This week, I managed to visit an exhibition on “Ukiyo-e”, a form of woodblock printing that flourished in Japan from the 17th to 19th centuries. The exhibition was organized by the ABK-AOTS Dosokai, an organization involved in cultural exchanges between India and Japan. Now my close friends will know that I have something of a Japan fetish, and ukiyo-e is definitely part of that. So pronto I hauled myself to the exhibition, never mind the pouring rain and fast disappearing roads.
To introduce the subject, Ukiyo-e is a form of woodblock printing – a complex process involving a team effort by an artist, a carver, a printer and a publisher. (Though there were some artists who dispensed with this quartet and got involved in every part of the process themselves). John Fiorillo who maintains this site has a really good write-up on how ukiyo-e prints were made. A long and intricate process indeed, that involved preparing the wood so that the surface was just right for the task, making an initial drawing, cutting away toe surrounding wood to leave the drawing in relief, and then applying the color to finish the block. This carefully prepared block would then be used to transfer the imprint to paper. As the complexity of the work increased, you can imagine how many different colored and shaped blocks would have been required.
I had my first glimpse of a ukiyo-e work some years ago, and I don’t know why I was so immediatetely fascinated by it. I don’t even remember which one it was. Since then, though, I have tried to read up as much as I can on these beautiful, often elegant, mostly refined, sometimes erotic, sometimes crudely powerful works of art. Once in a while, when an exhibition like this comes to town, I get to actually see good prints or reproductions of the woodblocks. Someday I suppose I will actually go to Japan and have a look at the woodprints themselves. In the meanwhile, I thought I could share something about ukiyo-e with those of you who read this blog.
Ukiyo-e were primarily a product of a prosperous time in Japan, when there came up an aspiring merchant class in Edo (present-day Tokyo) with money to spend and leisure time to spare. The entertainments that were the order of the day were the Kabuki theatre and the teahouses that catered to this class of men. Anyone who has read The Memoirs of a Geisha will get a flavour of this period, though that is set in a later day and age. Ukiyo-e prints therefore typically deal with the life of this class – two kinds of subjects being very popular, bijin-ga or beautiful women and yakusha-e or kabuki actors. The earliest prints are much simpler and usually show very limited use of colour. The focus is on the fine drawing, usually stylised depiction of women.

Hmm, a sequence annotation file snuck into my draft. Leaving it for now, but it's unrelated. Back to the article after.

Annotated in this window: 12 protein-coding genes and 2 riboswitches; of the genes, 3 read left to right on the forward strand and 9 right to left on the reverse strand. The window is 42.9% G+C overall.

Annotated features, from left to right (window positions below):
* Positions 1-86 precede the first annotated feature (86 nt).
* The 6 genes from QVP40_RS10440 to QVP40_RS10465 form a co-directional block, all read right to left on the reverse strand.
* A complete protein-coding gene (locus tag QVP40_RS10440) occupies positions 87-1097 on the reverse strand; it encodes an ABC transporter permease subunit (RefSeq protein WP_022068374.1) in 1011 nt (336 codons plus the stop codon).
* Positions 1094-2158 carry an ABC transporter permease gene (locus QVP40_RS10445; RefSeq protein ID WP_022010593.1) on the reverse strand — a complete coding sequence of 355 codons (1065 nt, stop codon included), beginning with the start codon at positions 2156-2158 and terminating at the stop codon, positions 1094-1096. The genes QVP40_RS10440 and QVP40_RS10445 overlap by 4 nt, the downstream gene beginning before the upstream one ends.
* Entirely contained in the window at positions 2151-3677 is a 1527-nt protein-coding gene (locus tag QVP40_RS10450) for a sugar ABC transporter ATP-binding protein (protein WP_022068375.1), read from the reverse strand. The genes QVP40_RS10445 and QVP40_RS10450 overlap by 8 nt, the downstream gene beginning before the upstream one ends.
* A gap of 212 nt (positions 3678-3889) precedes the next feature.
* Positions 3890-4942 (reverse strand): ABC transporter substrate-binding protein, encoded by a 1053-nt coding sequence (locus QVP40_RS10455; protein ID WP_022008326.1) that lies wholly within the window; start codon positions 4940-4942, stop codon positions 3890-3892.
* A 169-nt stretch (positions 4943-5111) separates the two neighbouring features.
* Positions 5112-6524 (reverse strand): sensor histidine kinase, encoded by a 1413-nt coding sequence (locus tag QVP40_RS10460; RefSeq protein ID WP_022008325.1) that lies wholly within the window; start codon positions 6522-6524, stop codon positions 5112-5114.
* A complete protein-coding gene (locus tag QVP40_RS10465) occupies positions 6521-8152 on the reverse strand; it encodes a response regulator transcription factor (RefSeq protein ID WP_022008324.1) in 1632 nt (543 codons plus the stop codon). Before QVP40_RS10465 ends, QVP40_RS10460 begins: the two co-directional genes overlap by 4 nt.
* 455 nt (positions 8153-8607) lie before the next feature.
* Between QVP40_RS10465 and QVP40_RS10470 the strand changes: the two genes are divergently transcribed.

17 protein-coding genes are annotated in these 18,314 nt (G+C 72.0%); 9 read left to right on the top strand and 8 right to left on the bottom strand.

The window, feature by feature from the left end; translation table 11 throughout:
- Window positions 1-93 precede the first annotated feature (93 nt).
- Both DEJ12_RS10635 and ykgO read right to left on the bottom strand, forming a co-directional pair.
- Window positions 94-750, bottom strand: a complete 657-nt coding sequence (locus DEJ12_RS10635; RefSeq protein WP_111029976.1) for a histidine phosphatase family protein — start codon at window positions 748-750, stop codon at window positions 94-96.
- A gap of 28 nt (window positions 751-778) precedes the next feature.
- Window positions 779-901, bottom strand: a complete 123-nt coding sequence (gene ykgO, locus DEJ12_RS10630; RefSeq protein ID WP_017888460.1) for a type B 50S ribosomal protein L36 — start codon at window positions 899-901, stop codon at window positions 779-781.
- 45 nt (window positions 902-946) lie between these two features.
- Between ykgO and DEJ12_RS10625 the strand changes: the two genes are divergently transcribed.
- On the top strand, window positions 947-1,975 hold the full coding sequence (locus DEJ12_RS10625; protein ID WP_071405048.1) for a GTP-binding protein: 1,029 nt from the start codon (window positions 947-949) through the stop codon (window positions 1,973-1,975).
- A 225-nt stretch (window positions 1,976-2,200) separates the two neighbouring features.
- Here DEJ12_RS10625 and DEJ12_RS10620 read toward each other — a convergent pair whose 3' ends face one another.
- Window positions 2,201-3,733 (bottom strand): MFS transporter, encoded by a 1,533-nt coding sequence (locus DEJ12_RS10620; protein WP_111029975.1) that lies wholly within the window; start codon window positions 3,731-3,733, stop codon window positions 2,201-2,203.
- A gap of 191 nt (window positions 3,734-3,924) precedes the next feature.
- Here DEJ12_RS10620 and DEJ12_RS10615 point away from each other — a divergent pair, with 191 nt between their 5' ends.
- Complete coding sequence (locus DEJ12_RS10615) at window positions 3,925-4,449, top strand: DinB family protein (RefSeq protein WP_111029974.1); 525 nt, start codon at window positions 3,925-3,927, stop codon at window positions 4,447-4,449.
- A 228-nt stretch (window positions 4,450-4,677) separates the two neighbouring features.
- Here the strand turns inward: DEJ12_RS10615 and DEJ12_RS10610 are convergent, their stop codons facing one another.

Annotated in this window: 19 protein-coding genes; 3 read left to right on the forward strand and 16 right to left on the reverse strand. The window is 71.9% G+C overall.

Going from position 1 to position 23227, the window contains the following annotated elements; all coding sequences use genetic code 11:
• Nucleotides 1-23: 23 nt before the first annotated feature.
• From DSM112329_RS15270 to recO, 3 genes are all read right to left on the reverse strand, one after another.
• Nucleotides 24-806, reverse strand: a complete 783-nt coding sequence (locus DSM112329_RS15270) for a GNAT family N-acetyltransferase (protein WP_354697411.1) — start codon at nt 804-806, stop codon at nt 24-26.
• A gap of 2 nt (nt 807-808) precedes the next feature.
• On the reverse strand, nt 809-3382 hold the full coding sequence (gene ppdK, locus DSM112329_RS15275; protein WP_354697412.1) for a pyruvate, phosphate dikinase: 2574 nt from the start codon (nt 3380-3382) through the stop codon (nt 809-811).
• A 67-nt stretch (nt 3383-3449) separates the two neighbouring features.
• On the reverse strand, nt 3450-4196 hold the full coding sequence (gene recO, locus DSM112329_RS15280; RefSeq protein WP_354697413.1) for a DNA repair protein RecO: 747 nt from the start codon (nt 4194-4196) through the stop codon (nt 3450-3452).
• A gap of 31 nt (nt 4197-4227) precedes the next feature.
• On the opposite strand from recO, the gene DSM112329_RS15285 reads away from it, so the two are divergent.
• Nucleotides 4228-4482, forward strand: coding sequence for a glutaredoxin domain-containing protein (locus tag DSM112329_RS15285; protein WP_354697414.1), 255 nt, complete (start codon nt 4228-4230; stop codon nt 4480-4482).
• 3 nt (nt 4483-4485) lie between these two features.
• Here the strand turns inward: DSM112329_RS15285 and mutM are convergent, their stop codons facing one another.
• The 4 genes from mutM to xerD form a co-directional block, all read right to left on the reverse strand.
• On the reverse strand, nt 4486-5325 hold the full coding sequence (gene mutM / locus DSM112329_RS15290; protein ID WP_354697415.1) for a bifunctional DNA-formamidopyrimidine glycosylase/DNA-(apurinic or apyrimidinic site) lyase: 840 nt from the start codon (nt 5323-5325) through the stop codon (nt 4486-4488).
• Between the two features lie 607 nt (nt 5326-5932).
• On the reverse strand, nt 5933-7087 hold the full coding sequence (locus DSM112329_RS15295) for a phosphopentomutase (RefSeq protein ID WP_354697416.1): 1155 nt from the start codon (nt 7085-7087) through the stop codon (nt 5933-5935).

Gradually however the number of colours used in the prints increases, they become more and more vibrant, and the women are no longer just idealised beautiful faces, they start taking on moods, expressions, depressions. One of my favorite artists as far as bijin-ga go, is Kiyonaga. Almost every woman in the ukiyo-e is beautiful, even the ones who are not, but Kiyonaga’s women are particularly beautiful. I couldn’t somehow find a good image online, but this picture by another well known artist Utamaro is a fine expression of a bijin-ga, pensive, thoughtful, face all focused, yet not really towards the viewer, seeing, yet unseeing (Image courtesy the Artcyclopedia - www.artcyclopedia.com).
Among the yakusha-e, my absolute favorite is Sharaku. For some reason, this artist worked for a very short period of time, only about a yearor two, but his work is just terrific. His Kabuki artists are stealthy, crafty, cunning, sometimes scary, often terrifying. Sometimes they look less than human, more like demons possessed. I like to think of them as possessing the stage they walked on, hunger and passion in their extravagantly made-up faces. You can see here one of Sharaku's works, courtesy Jim Breen's ukiyo-e gallery.
The last kind of ukiyo-e paintings really came at the later stage in its history, when color printing had become much more advanced. This is when landscapes really came into their own, and artists often painted them as part of a series, such as the Hokusai’s 36 views of Mt. Fuji or Hiroshige’s 53 stages on the Tokaido Highway. This is a series of paintings, which I love just for the use of the color blue. Who knew the single word had so many meanings and hues to explore and love? See what I mean, this fine picture courtesy this site, www.hiroshige.org.uk
Another landscape series by Hiroshige is the 100 views of Edo depicting all kinds of scenes from interiors and animals to bridges and roads and people walking along. Some pictures below, courtesy the ukiyo-e gallery. For some reason I am unable to upload any pictures here, but if you've come this far, and you are still interested, you can have a look here and here for some beauties.
Ukiyo-e has now for some years been something I love, and I wanted to share something of that, although I am not an authority on the subject. Far from it infact. I have so much to learn, as is the case with most things in life. Occasionally however, the subject makes it all worthwhile!